A Dark and Quiet Place - David Noonan
A Dark and Quiet Place accompanies a new moving image work of the same name by David Noonan. Both the film and the book present a meditation on performance, its associated apparatus, and the physical and imaginary domains they inhabit.
That this is Noonan’s first film work in over a decade is significant, as his practice since has frequently referenced both the material qualities of film and projection, and an ongoing interest in the relationship between figuration and abstraction. For the book, the artist has worked closely with award-winning design studio A Practice for Everyday Life to disassemble the film work back into a rhythmic sequence of still images, employing both the language of design and Noonan’s characteristic strategies of layering and manipulation. More than a series of film stills, the images that make up this book acquire their own intrinsic quality, proposing new spatial configurations and performative actions. In his response to the work, celebrated author Brian Dillon presents a piece of fiction at once speculative and rigorously rational, in which geometric shapes become performers, diagrammatic grids become complex stage sets, and the supremacy of the body is thrown into doubt.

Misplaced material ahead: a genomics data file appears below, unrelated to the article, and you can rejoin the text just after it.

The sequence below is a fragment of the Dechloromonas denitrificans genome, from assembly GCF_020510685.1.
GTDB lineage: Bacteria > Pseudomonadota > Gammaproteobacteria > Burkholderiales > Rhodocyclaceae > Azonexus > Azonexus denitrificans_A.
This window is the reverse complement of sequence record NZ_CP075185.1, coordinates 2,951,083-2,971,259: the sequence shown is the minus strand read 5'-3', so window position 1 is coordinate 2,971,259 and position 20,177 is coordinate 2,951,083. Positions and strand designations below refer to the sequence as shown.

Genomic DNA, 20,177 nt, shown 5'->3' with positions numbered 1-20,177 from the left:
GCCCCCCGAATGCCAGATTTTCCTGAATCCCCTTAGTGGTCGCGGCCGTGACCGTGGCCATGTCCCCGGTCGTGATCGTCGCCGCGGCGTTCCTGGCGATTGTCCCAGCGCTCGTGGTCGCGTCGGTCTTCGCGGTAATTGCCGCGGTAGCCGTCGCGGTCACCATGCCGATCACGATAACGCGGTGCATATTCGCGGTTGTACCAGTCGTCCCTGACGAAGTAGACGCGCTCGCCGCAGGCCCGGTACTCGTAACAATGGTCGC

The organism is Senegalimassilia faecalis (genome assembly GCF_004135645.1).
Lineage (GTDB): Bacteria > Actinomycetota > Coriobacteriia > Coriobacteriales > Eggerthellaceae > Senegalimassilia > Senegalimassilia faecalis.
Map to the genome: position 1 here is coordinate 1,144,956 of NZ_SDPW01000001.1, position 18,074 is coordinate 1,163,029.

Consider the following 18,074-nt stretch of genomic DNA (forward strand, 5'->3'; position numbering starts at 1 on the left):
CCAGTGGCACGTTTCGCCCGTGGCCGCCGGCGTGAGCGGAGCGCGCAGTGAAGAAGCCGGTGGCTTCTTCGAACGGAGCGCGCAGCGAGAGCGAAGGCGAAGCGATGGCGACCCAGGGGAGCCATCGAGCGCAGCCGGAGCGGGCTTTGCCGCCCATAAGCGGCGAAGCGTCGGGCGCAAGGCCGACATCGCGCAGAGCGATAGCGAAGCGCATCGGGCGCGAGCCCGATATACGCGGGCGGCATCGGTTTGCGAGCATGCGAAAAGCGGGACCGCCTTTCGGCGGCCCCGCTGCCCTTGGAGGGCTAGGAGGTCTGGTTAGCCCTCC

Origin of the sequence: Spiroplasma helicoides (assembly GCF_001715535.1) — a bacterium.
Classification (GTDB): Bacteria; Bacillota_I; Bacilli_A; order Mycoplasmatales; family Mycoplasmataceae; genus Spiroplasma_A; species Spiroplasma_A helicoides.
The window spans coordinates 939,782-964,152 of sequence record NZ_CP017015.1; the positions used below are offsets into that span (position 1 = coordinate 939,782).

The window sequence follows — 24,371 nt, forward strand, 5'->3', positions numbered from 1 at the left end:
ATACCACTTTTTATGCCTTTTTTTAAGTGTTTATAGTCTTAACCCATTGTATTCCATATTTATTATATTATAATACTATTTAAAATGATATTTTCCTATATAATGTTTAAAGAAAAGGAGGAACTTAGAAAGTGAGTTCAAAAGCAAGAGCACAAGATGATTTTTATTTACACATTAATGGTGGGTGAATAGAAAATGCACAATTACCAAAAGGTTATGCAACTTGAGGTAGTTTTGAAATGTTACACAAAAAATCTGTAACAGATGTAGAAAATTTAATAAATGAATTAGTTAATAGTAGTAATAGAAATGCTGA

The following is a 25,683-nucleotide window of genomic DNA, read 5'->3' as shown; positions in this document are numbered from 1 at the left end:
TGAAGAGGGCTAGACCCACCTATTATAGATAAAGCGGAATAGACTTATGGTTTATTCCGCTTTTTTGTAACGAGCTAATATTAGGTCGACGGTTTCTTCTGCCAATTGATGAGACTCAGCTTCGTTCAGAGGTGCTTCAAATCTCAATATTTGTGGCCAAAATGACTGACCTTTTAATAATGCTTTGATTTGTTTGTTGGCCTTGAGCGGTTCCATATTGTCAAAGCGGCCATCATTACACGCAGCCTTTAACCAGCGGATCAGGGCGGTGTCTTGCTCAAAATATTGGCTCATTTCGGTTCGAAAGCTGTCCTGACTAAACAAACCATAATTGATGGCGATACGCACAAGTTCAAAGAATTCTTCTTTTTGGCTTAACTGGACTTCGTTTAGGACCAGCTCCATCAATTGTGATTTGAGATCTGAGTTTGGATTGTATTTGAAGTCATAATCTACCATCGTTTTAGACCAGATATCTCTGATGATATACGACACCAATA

The film work A Dark and Quiet Place will be exhibited at Stuart Shave/Modern Art in Autumn 2017.
David Noonan (b.1969, Australia) is best known for his large-scale, collaged screen prints, which bring together diverse material to produce surreal narratives — merging histories, and blurring time and place. Noonan is a collector of images; he gathers photographs, historical documents and uncommon publications, synthesizing them into new configurations that evoke theatrical tableaux, dream states and the tension between mythology and memory.
Brian Dillon (b.1969, Ireland) is reader in critical writing at the Royal College of Art, and UK editor of Cabinet magazine. His books include Objects in This Mirror: Essays (Sternberg Press, 2014), Sanctuary (Sternberg Press, 2011), Ruins (MIT Press/ Whitechapel Gallery, 2011), Tormented Hope: Nine Hypochondriac Lives (Penguin, 2009) and In the Dark Room (Penguin 2005). His writing appears regularly in the Guardian, the London Review of Books, The Times Literary Supplement, Artforum and frieze.
Softcover with blind embossed artwork to front cover, 224pp
240 x 300 mm